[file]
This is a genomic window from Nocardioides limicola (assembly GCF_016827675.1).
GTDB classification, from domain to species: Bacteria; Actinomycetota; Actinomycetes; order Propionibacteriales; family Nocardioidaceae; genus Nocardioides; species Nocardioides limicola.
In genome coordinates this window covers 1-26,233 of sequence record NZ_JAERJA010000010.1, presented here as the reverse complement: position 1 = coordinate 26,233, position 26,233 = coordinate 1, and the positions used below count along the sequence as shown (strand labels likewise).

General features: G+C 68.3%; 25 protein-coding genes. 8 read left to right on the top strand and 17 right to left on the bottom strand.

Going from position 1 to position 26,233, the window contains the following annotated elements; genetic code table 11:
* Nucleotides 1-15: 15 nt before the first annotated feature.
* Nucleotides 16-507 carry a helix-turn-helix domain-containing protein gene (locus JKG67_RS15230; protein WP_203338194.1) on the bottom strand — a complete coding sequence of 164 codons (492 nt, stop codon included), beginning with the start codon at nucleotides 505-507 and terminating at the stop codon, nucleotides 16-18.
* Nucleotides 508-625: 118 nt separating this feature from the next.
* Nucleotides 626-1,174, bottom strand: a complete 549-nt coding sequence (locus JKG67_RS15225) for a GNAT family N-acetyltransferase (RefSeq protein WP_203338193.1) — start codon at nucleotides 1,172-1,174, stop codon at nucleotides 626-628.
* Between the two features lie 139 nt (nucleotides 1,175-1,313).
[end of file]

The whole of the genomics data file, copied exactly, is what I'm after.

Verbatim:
This is a genomic window from Nocardioides limicola (assembly GCF_016827675.1).
GTDB classification, from domain to species: Bacteria; Actinomycetota; Actinomycetes; order Propionibacteriales; family Nocardioidaceae; genus Nocardioides; species Nocardioides limicola.
In genome coordinates this window covers 1-26,233 of sequence record NZ_JAERJA010000010.1, presented here as the reverse complement: position 1 = coordinate 26,233, position 26,233 = coordinate 1, and the positions used below count along the sequence as shown (strand labels likewise).

General features: G+C 68.3%; 25 protein-coding genes. 8 read left to right on the top strand and 17 right to left on the bottom strand.

Going from position 1 to position 26,233, the window contains the following annotated elements; genetic code table 11:
* Nucleotides 1-15: 15 nt before the first annotated feature.
* Nucleotides 16-507 carry a helix-turn-helix domain-containing protein gene (locus JKG67_RS15230; protein WP_203338194.1) on the bottom strand — a complete coding sequence of 164 codons (492 nt, stop codon included), beginning with the start codon at nucleotides 505-507 and terminating at the stop codon, nucleotides 16-18.
* Nucleotides 508-625: 118 nt separating this feature from the next.
* Nucleotides 626-1,174, bottom strand: a complete 549-nt coding sequence (locus JKG67_RS15225) for a GNAT family N-acetyltransferase (RefSeq protein WP_203338193.1) — start codon at nucleotides 1,172-1,174, stop codon at nucleotides 626-628.
* Between the two features lie 139 nt (nucleotides 1,175-1,313).